Vancouver, February 24, 2020 – On February 18, 2020 the Legislative Assembly agreed that a Special Committee be appointed to review the Personal Information Protection Act (PIPA). PIPA deals with the collection, retention, use, and disclosure of personal information by private sector and nonprofit entities. The B.C. Freedom of Information and Privacy Association (BC FIPA) is pleased that this process is commencing in accordance with section 59 of that Act and looks forward to participating in the process.

“BC FIPA wants to ensure that people are empowered to maintain their right to privacy and access to information,” says Jason Woywada, FIPA’s Executive Director. “Even before consultations begin, we can anticipate a number of recommendations in areas surrounding mandatory breach notification and an expansion of the Commissioner’s powers with the ability to penalize bad actors. I remain hopeful the government will follow through and implement the recommendations from this Committee, as well as prior Committees and OIPC reports, despite the fact that hasn’t always been the case.”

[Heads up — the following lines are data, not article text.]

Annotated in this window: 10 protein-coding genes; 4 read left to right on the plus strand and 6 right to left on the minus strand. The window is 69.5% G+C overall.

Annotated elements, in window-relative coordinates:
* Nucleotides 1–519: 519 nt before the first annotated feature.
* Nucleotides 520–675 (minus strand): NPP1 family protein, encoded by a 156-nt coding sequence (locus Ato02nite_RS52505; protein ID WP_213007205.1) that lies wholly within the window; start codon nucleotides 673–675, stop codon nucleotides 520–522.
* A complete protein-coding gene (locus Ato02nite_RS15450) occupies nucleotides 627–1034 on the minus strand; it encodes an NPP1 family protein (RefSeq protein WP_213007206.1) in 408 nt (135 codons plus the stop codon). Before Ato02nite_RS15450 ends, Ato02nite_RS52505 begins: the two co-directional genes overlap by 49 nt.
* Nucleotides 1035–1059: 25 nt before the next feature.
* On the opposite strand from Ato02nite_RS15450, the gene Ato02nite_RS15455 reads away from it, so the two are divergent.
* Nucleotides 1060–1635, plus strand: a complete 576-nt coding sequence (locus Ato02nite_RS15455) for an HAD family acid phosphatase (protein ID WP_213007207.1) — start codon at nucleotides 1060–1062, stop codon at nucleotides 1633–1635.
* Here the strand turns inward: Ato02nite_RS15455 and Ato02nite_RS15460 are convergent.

In order to better protect the privacy of British Columbians, breach notifications should be required when a private sector or nonprofit entity that controls personal information becomes aware that they have lost the control of that personal information and that a significant risk to individuals is present. This provision would be similar to those that came into effect in November of 2018 in Canada’s federal private sector privacy law, the Personal Information Protection and Electronic Documents Act (PIPEDA), and would require notifying the Information and Privacy Commissioner of BC, the affected individuals, and for the organization to keep a record of the breach.